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Neuropsychopharmacology. 2009 Jan;34(2):424-35. doi: 10.1038/npp.2008.73. Epub 2008 Jun 4.

Pituitary adenylate cyclase-activating polypeptide inhibits food intake in mice through activation of the hypothalamic melanocortin system.

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1
INSERM U 413, Laboratory of Cellular and Molecular Neuroendocrinology, University of Rouen, Mont-Saint-Aignan, France.

Abstract

Pituitary adenylate cyclase-activating polypeptide (PACAP) and the proopiomelanocortin (POMC)-derived peptide, alpha-melanocyte-stimulating hormone (alpha-MSH), exert anorexigenic activities. While alpha-MSH is known to inhibit food intake and stimulate catabolism via activation of the central melanocortin-receptor MC4-R, little is known regarding the mechanism by which PACAP inhibits food consumption. We have recently found that, in the arcuate nucleus of the hypothalamus, a high proportion of POMC neurons express PACAP receptors. This observation led us to investigate whether PACAP may inhibit food intake through a POMC-dependent mechanism. In mice deprived of food for 18 h, intracerebroventricular administration of PACAP significantly reduced food intake after 30 min, and this effect was reversed by the PACAP antagonist PACAP6-38. In contrast, vasoactive intestinal polypeptide did not affect feeding behavior. Pretreatment with the MC3-R/MC4-R antagonist SHU9119 significantly reduced the effect of PACAP on food consumption. Central administration of PACAP induced c-Fos mRNA expression and increased the proportion of POMC neuron-expressing c-Fos mRNA in the arcuate nucleus. Furthermore, PACAP provoked an increase in POMC and MC4-R mRNA expression in the hypothalamus, while MC3-R mRNA level was not affected. POMC mRNA level in the arcuate nucleus of PACAP-specific receptor (PAC1-R) knock-out mice was reduced as compared with wild-type animals. Finally, i.c.v. injection of PACAP provoked a significant increase in plasma glucose level. Altogether, these results indicate that PACAP, acting through PAC1-R, may inhibit food intake via a melanocortin-dependent pathway. These data also suggest a central action of PACAP in the control of glucose metabolism.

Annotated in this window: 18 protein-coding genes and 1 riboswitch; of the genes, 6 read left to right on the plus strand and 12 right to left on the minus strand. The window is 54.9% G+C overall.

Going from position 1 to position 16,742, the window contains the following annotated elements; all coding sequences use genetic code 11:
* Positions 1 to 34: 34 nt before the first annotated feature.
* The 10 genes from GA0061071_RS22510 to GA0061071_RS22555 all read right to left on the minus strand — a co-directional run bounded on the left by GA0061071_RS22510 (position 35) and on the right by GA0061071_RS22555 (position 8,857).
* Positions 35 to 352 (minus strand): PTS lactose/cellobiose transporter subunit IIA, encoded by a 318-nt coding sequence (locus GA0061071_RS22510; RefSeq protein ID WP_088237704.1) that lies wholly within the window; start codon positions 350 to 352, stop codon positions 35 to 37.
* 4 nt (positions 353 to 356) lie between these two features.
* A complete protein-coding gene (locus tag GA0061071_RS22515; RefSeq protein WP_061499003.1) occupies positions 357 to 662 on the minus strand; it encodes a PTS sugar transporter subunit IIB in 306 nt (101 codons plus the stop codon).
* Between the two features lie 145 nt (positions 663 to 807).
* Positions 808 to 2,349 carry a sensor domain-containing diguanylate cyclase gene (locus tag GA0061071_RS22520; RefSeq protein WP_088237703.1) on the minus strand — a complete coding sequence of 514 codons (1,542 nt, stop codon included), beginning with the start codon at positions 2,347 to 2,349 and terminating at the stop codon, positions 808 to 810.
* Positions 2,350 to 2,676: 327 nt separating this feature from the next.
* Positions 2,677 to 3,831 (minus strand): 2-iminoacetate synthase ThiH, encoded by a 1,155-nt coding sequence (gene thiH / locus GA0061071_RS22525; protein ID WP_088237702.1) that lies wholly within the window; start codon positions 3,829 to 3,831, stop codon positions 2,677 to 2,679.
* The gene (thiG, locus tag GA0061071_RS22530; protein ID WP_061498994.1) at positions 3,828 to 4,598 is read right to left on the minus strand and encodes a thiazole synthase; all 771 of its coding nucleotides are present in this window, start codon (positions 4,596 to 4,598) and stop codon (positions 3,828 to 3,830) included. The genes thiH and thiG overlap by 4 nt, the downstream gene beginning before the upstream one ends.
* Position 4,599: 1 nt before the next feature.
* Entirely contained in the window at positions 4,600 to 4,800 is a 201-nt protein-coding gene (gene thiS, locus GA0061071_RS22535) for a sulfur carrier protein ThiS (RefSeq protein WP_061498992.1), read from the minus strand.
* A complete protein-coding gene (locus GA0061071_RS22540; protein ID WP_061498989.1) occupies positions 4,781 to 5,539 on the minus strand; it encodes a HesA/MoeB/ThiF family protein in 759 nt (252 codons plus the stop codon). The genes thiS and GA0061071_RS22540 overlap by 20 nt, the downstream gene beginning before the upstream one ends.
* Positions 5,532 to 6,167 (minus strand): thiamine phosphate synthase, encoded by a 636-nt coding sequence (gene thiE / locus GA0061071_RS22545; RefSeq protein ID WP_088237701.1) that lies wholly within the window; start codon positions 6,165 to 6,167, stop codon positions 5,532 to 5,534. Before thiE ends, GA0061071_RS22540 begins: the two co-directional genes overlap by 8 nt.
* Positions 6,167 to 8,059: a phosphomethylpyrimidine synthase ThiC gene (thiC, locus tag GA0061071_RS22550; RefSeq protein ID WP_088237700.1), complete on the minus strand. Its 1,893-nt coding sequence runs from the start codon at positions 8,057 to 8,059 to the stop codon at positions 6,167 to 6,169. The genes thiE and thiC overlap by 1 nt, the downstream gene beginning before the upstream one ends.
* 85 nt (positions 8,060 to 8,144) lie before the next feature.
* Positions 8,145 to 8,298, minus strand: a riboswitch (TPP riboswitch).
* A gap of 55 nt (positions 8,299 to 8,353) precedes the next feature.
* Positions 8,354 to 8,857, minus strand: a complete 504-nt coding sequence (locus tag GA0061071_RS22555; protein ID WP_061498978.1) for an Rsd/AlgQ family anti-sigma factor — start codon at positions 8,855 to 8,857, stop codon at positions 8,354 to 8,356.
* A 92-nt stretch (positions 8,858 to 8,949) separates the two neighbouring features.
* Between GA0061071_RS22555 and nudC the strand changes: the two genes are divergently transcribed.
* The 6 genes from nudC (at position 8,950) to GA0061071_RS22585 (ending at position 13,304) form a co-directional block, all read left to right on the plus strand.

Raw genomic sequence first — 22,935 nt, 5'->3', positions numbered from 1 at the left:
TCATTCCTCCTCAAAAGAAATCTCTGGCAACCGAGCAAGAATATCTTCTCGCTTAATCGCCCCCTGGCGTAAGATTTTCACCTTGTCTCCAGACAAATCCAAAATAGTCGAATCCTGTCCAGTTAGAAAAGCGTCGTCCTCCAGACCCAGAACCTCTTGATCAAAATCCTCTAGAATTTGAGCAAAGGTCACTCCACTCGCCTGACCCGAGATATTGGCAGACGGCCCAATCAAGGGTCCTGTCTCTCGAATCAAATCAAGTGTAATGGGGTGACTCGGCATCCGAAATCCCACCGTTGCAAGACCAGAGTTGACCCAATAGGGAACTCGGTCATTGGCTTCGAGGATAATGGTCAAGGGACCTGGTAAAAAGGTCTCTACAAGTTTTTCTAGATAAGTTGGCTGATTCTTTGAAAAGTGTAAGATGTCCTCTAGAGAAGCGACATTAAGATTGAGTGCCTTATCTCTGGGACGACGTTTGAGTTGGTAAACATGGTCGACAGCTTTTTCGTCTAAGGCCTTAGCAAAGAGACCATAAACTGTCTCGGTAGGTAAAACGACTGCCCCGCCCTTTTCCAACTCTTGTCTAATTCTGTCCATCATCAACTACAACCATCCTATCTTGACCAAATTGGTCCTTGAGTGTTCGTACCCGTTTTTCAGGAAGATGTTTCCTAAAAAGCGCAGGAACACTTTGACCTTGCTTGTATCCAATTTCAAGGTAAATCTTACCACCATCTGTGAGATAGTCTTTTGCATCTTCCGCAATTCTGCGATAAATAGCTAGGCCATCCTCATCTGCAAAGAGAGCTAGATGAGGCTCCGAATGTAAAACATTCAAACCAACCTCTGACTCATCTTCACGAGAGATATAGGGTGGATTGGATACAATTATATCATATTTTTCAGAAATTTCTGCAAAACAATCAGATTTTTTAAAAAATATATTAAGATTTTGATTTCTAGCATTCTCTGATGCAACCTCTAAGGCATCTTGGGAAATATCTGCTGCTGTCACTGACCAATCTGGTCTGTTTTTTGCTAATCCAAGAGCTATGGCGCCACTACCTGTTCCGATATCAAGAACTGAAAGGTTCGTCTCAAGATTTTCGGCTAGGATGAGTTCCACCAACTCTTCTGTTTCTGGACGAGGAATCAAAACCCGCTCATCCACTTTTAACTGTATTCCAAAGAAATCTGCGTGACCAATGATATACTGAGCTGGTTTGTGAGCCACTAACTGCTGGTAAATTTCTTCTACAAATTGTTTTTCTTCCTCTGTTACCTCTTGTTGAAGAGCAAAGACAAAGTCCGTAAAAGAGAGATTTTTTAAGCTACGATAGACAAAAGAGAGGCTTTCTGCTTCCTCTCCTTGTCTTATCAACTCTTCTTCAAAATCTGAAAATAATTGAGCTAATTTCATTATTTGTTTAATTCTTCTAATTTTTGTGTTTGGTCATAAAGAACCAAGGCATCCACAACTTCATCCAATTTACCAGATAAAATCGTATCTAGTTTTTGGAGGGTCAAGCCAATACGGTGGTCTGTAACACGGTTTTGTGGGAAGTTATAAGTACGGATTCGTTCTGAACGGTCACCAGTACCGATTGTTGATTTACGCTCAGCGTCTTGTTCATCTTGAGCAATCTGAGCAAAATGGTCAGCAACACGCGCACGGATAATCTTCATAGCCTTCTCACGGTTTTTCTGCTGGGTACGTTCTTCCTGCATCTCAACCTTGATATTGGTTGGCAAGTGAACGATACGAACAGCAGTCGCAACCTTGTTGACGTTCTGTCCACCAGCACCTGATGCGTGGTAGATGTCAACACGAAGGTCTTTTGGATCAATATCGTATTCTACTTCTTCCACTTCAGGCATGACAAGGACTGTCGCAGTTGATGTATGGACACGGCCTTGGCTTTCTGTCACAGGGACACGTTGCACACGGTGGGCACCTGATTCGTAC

PMID:
18536705
DOI:
10.1038/npp.2008.73
[Indexed for MEDLINE]
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